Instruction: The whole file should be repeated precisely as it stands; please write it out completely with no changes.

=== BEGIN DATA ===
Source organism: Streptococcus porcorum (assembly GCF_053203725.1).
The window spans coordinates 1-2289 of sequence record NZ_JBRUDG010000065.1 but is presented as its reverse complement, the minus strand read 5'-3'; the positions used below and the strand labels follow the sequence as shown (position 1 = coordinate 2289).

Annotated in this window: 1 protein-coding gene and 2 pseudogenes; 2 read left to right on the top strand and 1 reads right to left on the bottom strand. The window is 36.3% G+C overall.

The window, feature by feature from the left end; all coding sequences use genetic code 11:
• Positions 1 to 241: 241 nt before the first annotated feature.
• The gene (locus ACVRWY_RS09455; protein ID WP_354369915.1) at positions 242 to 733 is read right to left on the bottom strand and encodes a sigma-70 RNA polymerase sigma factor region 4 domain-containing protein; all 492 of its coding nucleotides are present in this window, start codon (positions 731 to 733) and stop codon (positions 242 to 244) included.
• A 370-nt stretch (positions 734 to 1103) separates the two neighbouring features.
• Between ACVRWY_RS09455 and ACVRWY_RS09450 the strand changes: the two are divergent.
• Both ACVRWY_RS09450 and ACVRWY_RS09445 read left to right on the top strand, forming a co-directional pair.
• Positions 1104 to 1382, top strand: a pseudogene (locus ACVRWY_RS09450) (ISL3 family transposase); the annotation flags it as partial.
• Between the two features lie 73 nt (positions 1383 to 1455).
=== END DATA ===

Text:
Source organism: Streptococcus porcorum (assembly GCF_053203725.1).
The window spans coordinates 1-2289 of sequence record NZ_JBRUDG010000065.1 but is presented as its reverse complement, the minus strand read 5'-3'; the positions used below and the strand labels follow the sequence as shown (position 1 = coordinate 2289).

Annotated in this window: 1 protein-coding gene and 2 pseudogenes; 2 read left to right on the top strand and 1 reads right to left on the bottom strand. The window is 36.3% G+C overall.

The window, feature by feature from the left end; all coding sequences use genetic code 11:
• Positions 1 to 241: 241 nt before the first annotated feature.
• The gene (locus ACVRWY_RS09455; protein ID WP_354369915.1) at positions 242 to 733 is read right to left on the bottom strand and encodes a sigma-70 RNA polymerase sigma factor region 4 domain-containing protein; all 492 of its coding nucleotides are present in this window, start codon (positions 731 to 733) and stop codon (positions 242 to 244) included.
• A 370-nt stretch (positions 734 to 1103) separates the two neighbouring features.
• Between ACVRWY_RS09455 and ACVRWY_RS09450 the strand changes: the two are divergent.
• Both ACVRWY_RS09450 and ACVRWY_RS09445 read left to right on the top strand, forming a co-directional pair.
• Positions 1104 to 1382, top strand: a pseudogene (locus ACVRWY_RS09450) (ISL3 family transposase); the annotation flags it as partial.
• Between the two features lie 73 nt (positions 1383 to 1455).